In January 2022, the Hunga Tonga-Hunga Ha'apai undersea volcano in the South Pacific blew, sending more than 165 million tons of water, which is a heat-trapping greenhouse gas as vapor, according to University of Colorado climate researcher Margot Clyne, who coordinates international computer simulations for climate impacts of the eruption.

The volcano also blasted 550,000 tons (500,000 metric tons) of sulfur dioxide into the upper atmosphere.

The amount of water "is so absolutely crazy, absolutely ginormous," said Holger Vomel, a stratospheric water vapor scientist at the National Center for Atmospheric Research who published a study on the potential climate effects of the eruption.

Volmer said the water vapor went too high in the atmosphere to have a noticeable effect yet, but that effects could emerge later.

A couple of studies use computer models to show a warming effect from all that water vapor. One study, which has not yet undergone the scientific gold standard of peer review, reported this week that the warming could range from as much as 1.5 degrees Celsius (2.7 degrees Fahrenheit) of added warming in some places to 1 degree Celsius (1.8 degrees Fahrenheit) of cooling elsewhere.

But NASA atmospheric scientist Paul Newman and former NASA atmospheric scientist Mark Schoeberl said those climate models are missing a key ingredient: the cooling effect of the sulfur.

Normally huge volcanic eruptions, like 1991's Mount Pinatubo, can cool Earth temporarily with sulfur and other particles reflecting sunlight. However, Hunga Tonga spouted an unusually high amount of water and low amount of cooling sulfur.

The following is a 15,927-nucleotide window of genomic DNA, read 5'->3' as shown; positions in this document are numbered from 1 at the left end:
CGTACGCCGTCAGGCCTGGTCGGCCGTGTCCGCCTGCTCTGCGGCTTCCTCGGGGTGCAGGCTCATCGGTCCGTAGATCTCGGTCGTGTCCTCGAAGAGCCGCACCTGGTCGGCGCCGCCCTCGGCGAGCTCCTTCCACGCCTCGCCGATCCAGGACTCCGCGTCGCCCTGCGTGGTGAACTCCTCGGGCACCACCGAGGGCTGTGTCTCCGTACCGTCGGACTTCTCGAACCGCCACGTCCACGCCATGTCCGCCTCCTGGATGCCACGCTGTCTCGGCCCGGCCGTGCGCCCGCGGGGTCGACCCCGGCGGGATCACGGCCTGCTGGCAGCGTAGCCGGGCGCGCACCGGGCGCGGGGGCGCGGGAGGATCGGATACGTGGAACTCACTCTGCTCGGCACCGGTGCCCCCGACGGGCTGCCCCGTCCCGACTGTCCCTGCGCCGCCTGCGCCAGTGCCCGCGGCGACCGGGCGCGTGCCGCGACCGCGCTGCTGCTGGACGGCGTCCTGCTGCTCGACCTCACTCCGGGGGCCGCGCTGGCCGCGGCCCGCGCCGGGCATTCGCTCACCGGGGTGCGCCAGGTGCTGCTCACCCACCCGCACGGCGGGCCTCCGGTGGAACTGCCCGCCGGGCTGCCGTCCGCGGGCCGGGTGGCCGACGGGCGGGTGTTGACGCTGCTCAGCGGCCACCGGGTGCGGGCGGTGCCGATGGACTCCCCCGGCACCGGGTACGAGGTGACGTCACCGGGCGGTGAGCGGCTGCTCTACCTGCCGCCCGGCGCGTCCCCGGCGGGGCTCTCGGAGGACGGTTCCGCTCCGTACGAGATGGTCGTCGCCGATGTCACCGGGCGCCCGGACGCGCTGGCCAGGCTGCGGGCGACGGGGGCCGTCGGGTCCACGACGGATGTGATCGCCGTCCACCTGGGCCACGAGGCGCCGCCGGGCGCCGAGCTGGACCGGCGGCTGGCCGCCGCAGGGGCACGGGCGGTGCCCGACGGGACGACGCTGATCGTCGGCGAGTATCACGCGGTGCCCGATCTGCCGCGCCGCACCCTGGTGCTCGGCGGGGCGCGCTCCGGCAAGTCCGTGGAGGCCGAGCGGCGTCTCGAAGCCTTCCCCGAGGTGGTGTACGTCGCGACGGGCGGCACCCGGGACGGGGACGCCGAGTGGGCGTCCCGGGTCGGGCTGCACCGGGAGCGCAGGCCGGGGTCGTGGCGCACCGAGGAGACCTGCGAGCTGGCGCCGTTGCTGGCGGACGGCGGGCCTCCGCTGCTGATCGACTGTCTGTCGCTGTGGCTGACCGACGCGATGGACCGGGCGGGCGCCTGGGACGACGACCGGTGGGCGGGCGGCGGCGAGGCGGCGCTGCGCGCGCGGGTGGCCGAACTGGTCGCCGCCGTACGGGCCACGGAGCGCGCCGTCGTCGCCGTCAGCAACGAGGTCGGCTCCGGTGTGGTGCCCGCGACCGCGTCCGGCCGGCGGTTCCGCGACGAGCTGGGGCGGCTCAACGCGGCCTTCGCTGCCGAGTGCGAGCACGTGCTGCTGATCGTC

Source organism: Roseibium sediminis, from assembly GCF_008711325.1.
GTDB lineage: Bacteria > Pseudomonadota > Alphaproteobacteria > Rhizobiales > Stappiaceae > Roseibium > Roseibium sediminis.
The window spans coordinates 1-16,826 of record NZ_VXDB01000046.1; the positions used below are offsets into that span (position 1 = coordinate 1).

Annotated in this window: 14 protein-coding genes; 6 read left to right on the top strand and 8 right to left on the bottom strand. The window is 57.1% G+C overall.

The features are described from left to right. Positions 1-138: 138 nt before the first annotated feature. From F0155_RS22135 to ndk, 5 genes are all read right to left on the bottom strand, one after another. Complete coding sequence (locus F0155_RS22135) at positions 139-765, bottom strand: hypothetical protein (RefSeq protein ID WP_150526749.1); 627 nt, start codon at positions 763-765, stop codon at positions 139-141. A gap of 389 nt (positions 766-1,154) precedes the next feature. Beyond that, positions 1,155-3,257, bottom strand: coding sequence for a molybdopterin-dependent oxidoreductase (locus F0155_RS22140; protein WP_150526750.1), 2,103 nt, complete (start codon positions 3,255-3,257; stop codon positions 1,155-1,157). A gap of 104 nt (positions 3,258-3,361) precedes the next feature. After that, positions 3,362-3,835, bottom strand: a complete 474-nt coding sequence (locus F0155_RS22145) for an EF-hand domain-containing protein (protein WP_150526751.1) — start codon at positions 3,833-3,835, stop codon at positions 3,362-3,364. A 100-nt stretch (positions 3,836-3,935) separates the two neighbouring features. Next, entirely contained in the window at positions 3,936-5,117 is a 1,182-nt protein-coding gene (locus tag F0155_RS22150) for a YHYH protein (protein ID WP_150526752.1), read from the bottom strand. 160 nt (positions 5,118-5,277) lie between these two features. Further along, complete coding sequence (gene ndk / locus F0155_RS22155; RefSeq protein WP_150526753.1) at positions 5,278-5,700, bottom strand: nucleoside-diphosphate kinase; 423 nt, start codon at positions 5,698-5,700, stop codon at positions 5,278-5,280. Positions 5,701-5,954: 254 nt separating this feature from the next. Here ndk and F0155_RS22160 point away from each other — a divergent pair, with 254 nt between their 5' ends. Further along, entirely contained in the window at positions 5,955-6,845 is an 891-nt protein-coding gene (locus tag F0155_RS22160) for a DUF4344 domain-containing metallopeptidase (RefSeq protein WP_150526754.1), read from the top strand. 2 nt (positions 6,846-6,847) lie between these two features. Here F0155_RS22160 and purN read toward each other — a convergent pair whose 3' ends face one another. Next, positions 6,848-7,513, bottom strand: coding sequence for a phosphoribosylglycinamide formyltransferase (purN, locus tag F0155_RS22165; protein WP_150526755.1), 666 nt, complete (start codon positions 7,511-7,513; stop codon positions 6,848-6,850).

The studies that showed warming from Hunga Tonga didn't incorporate sulfur cooling, which is hard to do, Schoeberl and Newman said. Schoeberl, now chief scientist at Science and Technology Corp. of Maryland, published a study that calculated a slight overall cooling — 0.04 degrees Celsius (0.07 degrees Fahrenheit).

Just because different computer simulations conflict with each other "that doesn't mean science is wrong," University of Colorado's Clyne said. "It just means that we haven't reached a consensus yet. We're still just figuring it out."

LESSER SUSPECTS

Lesser suspects in the search include a dearth of African dust, which cools like sulfur pollution, as well as changes in the jet stream and a slowdown in ocean currents.

Some nonscientists have looked at recent solar storms and increased sunspot activity in the sun's 11-year cycle and speculated that Earth's nearest star may be a culprit. For decades, scientists have tracked sunspots and solar storms, and they don't match warming temperatures, Berkeley Earth chief scientist Robert Rohde said.

Solar storms were stronger 20 and 30 years ago, but there is more warming now, he said.

LOOK NO FURTHER

Still, other scientists said there's no need to look so hard. They say human-caused climate change, with an extra boost from El Nino, is enough to explain recent temperatures.

University of Pennsylvania climate scientist Michael Mann estimates that about five-sixths of the recent warming is from human burning of fossil fuels, with about one-sixth due to a strong El Nino.

The fact that the world is coming out of a three-year La Nina, which suppressed global temperatures a bit, and going into a strong El Nino, which adds to them, makes the effect bigger, he said.

"Climate change and El Nino can explain it all," Imperial College of London climate scientist Friederike Otto said. "That doesn't mean other factors didn't play a role. But we should definitely expect to see this again without the other factors being present."